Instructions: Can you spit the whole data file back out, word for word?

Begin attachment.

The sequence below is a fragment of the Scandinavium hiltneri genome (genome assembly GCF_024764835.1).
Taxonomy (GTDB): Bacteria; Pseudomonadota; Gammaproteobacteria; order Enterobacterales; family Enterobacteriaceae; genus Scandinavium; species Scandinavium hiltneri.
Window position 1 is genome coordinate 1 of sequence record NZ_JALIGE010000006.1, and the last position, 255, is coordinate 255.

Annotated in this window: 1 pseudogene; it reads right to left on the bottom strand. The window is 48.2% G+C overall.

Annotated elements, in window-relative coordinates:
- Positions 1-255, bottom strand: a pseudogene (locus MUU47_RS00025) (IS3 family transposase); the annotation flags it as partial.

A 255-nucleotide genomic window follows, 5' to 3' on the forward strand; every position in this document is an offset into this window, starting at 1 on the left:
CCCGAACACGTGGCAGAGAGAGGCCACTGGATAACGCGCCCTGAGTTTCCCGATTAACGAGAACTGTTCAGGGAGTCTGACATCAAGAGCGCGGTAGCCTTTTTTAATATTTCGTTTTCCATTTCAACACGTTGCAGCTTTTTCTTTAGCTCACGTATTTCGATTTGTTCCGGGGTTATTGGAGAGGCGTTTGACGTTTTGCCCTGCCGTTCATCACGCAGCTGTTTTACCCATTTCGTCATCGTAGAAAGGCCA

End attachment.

The sequence below is a fragment of the Scandinavium hiltneri genome (genome assembly GCF_024764835.1).
Taxonomy (GTDB): Bacteria; Pseudomonadota; Gammaproteobacteria; order Enterobacterales; family Enterobacteriaceae; genus Scandinavium; species Scandinavium hiltneri.
Window position 1 is genome coordinate 1 of sequence record NZ_JALIGE010000006.1, and the last position, 255, is coordinate 255.

Annotated in this window: 1 pseudogene; it reads right to left on the bottom strand. The window is 48.2% G+C overall.

Annotated elements, in window-relative coordinates:
- Positions 1-255, bottom strand: a pseudogene (locus MUU47_RS00025) (IS3 family transposase); the annotation flags it as partial.

A 255-nucleotide genomic window follows, 5' to 3' on the forward strand; every position in this document is an offset into this window, starting at 1 on the left:
CCCGAACACGTGGCAGAGAGAGGCCACTGGATAACGCGCCCTGAGTTTCCCGATTAACGAGAACTGTTCAGGGAGTCTGACATCAAGAGCGCGGTAGCCTTTTTTAATATTTCGTTTTCCATTTCAACACGTTGCAGCTTTTTCTTTAGCTCACGTATTTCGATTTGTTCCGGGGTTATTGGAGAGGCGTTTGACGTTTTGCCCTGCCGTTCATCACGCAGCTGTTTTACCCATTTCGTCATCGTAGAAAGGCCA